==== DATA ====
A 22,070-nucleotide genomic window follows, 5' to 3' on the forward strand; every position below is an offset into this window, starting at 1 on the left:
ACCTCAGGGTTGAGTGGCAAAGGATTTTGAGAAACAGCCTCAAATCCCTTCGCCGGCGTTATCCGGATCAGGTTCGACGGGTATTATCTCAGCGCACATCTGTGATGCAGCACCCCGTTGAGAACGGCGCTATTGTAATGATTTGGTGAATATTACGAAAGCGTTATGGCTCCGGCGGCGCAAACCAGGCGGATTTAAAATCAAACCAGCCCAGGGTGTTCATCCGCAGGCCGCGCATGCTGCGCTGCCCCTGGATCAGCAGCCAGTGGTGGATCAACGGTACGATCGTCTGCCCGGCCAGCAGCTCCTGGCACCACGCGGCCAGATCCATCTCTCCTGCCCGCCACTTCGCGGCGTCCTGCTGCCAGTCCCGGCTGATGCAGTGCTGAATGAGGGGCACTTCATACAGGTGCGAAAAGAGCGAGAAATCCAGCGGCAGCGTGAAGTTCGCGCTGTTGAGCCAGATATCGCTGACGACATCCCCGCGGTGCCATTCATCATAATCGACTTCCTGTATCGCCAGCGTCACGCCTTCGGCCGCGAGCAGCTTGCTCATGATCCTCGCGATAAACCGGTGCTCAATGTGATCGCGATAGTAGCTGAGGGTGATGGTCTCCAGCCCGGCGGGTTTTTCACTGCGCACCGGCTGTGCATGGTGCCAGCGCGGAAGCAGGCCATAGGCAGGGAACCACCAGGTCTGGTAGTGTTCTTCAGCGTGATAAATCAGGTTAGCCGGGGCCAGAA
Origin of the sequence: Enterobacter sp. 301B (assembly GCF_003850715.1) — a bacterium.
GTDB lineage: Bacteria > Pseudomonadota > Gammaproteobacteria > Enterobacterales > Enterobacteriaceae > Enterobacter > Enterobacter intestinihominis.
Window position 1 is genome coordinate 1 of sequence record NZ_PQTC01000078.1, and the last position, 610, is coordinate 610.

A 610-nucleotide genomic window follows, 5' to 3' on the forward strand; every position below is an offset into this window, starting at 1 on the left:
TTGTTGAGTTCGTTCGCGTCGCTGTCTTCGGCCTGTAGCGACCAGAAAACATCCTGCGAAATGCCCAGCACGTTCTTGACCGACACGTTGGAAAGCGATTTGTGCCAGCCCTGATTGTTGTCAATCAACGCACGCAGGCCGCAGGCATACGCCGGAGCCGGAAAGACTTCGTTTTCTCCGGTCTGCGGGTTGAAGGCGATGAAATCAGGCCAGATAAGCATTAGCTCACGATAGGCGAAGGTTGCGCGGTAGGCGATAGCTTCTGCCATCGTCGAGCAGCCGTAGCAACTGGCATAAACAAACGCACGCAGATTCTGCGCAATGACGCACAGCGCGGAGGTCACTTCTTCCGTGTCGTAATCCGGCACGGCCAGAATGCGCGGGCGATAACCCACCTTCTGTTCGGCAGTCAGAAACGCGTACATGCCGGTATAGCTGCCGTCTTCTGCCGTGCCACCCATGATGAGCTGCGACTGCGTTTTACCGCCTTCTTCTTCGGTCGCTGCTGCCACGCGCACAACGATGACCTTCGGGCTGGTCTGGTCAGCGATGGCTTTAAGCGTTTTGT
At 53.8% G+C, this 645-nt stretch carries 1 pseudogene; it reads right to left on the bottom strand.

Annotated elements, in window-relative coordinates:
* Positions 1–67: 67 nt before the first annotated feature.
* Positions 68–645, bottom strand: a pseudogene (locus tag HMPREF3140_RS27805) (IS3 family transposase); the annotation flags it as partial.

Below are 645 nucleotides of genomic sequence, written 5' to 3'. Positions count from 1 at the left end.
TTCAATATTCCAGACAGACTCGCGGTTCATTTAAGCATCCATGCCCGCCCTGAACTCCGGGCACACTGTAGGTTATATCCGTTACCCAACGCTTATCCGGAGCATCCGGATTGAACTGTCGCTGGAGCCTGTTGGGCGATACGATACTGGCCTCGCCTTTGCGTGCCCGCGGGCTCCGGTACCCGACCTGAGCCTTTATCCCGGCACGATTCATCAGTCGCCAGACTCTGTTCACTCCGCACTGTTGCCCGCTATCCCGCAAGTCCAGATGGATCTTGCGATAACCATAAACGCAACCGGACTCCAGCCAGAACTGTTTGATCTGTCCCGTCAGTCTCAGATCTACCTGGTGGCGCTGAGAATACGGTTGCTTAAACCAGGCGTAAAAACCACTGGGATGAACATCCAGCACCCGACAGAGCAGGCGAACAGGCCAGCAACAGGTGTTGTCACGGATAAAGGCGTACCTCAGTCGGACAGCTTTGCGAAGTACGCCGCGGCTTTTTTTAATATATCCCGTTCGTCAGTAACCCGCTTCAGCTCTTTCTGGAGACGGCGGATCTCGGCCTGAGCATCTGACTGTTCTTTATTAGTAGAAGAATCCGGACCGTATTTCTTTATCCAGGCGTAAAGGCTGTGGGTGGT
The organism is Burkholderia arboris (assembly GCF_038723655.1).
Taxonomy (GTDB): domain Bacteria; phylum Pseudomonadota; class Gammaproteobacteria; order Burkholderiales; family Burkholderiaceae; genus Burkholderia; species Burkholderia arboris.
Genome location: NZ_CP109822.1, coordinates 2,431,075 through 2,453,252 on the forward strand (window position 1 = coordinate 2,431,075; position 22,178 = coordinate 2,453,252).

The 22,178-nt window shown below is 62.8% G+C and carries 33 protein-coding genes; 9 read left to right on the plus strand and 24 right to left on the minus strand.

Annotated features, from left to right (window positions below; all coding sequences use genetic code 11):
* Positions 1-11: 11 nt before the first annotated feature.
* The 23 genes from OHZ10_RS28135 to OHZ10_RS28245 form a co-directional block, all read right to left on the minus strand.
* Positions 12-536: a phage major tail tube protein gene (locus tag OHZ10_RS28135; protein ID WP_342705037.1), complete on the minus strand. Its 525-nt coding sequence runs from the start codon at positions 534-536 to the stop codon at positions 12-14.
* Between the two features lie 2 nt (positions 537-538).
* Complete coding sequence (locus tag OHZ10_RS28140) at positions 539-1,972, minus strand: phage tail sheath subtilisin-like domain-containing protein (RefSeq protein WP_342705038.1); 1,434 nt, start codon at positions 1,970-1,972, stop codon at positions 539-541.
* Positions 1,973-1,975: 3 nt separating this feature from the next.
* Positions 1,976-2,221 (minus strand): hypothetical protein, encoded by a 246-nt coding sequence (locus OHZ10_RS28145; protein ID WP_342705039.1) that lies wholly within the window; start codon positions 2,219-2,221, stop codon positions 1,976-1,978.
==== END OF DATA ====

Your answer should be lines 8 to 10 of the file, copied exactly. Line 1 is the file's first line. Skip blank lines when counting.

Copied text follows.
At 53.8% G+C, this 645-nt stretch carries 1 pseudogene; it reads right to left on the bottom strand.

Annotated elements, in window-relative coordinates:
* Positions 1–67: 67 nt before the first annotated feature.